Life in LADA land

Living Philippians 1:6 with type 1.5 diabetes

My least favorite question

I know, this is the third post this week. Don’t get used to it.  I just have a lot to say right now.

I figured out my least favorite diabetes question this morning.  It’s hard to say this because it comes from people who I know genuinely care about me and how I’m doing, but the question actually makes me feel worse, and there isn’t a good answer to it.  Here it is:  Are you getting better?

The quick and dirty answer to that is, well of course not, type 1 diabetes doesn’t get better.  Once those beta cells are gone, they are gone (reverse vaccine notwithstanding-it’s only in trial phases and is a long way from reality for most of us!).  So I’m not going to get better.  I understand that those who ask this  question probably mean to ask if I am feeling better, or doing better at keeping my blood glucose steady.  The answer to that one is decidedly difficult too, because it makes me admit that no, I am NOT getting better at controlling my blood sugar because it will never be completely controllable by anyone, even though I am doing the best I can.  My pump and CGM are amazing, and my medical team is incredibly helpful and sympathetic, but we all know that there is no way anyone can ever reproduce what my body is supposed to do on its own.  I cannot think like a pancreas perfectly.  I’ve said before here on my blog that I can do the same thing two days in a row and get opposite results.  Every Sunday is a total gamble (forgive the metaphor) since I have no idea what my blood glucose is going to do on any given Sunday morning.  I don’t think that my Sunday mornings are overly stressful (although I have no idea why this morning, for example, everyone felt that I needed to know that the building was too warm and could I fix that?) or unpredictable, but nonetheless, I never know if I’m going to end up high or low (rarely does a Sunday morning go along with lovely, steady blood glucose).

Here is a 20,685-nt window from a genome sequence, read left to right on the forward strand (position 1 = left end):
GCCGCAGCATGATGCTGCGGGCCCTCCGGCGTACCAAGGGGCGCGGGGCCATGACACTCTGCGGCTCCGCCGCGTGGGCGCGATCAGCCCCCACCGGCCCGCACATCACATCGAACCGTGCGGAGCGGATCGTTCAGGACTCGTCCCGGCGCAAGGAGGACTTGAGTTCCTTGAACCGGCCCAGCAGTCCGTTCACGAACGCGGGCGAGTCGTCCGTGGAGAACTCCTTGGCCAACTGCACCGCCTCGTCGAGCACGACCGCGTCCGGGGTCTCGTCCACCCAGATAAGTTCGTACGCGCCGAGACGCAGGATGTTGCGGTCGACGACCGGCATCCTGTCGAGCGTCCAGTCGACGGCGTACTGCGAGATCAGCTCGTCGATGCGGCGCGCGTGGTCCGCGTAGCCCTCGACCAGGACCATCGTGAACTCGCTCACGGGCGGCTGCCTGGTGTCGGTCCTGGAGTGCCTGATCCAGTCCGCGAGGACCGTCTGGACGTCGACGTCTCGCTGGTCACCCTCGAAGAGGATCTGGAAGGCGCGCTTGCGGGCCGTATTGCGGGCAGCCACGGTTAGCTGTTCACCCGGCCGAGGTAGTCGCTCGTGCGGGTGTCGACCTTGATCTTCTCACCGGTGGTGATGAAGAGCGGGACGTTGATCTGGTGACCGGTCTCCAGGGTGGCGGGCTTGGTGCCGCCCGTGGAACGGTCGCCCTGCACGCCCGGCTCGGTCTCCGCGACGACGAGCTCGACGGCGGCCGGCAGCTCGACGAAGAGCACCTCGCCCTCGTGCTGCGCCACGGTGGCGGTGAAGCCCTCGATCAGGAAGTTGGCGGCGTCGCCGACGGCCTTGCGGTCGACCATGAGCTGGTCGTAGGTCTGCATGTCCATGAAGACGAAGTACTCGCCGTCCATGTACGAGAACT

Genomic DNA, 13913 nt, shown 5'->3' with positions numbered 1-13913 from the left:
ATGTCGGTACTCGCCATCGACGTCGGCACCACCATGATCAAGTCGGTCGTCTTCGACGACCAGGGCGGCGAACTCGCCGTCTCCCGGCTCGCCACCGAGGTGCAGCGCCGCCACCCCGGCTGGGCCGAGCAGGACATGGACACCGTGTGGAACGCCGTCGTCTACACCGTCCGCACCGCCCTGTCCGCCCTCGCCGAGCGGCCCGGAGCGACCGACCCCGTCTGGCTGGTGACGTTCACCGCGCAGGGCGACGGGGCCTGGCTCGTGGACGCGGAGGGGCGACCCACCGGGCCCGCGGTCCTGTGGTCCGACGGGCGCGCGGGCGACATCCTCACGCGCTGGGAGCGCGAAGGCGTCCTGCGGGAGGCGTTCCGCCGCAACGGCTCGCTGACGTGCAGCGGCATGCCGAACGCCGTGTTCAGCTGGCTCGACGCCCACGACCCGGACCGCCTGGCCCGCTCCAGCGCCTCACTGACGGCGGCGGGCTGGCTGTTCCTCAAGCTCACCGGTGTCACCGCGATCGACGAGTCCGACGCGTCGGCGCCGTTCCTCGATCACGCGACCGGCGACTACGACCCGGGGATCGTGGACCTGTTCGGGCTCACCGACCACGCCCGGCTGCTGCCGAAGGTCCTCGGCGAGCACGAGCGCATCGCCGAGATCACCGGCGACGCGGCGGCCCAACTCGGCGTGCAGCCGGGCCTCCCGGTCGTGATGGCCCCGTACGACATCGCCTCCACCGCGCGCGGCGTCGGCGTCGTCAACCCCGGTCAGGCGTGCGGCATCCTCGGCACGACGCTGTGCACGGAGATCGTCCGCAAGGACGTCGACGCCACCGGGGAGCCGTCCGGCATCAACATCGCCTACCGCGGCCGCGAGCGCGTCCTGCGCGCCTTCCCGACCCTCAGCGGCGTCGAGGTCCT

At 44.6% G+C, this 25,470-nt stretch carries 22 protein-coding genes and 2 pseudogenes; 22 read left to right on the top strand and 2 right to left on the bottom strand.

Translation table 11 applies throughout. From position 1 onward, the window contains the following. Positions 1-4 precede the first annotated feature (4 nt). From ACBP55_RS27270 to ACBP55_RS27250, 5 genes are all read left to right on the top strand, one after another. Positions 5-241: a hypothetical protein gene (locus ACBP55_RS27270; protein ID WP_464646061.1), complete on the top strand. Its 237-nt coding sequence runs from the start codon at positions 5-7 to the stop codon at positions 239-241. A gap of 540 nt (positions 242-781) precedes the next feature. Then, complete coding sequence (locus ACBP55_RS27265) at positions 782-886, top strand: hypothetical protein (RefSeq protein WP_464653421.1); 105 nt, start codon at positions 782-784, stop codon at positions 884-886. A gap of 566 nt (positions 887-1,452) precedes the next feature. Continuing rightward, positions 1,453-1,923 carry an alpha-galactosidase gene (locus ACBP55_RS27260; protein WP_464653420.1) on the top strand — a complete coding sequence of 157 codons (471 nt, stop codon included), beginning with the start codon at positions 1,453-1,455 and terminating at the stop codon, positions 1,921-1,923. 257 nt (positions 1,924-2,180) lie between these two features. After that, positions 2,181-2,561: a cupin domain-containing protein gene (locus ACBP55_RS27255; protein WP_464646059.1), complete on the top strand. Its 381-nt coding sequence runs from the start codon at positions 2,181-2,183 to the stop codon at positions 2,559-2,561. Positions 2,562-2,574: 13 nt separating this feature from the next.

So, that’s it. My least favorite question.  What’s the right question to ask?  That’s a good question. It’s ok to ask “How do you feel?”, as long as you really want an honest answer.  Because I’m getting better at answering that question honestly.  You may see me first thing on a Sunday morning doing great, but by the end of the morning, or even an hour later, I’m beaten down by a horrendous high, or a sneaky low (that happened this morning – cruised along beautifully until about 10:15 when things turned south, FAST).  So my answer may be different every time you ask.  I may tell you I’m feeling great, or that I am low, or high, or frustrated.  My answer today will be different than my answer a week from now too.  So hang in there with me.  Diabetes doesn’t get better, or easier, or go away.  I guess that’s the lesson here – the condition of diabetes doesn’t change. Once you’ve got it, you’ve got it and it’s not going away (no, cinnamon doesn’t cure it).  I am just better some days at coping with it.  And that’s only by the grace of God.

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A day with T1D

So I’m totally poaching the idea that some other T1D’s came up with to tweet a day with diabetes.  I don’t tweet, so I just kept a written (yeah, I know, I’m way behind the times) record of all the stuff I did to manage my blood glucose over a 24 hour period.  Sort of like therapy during this really cruddy week.  I don’t think it worked to make me feel any better, but at least I have some perspective about how much attention this monster takes.  So here goes, with some explanation along the way for those who don’t know the T1D lingo:


10:00 pm  Checked bg (blood glucose) – 69. Can’t go to bed that low, so ate about 10 g carb and re-brushed my teeth.  Restocked bedside stash of snacks since being this low at bedtime does not bode well for the rest of the night. Also needed to restock stash in the kitchen, so I don’t have to go searching for quick carbs when I’m low and can’t think straight.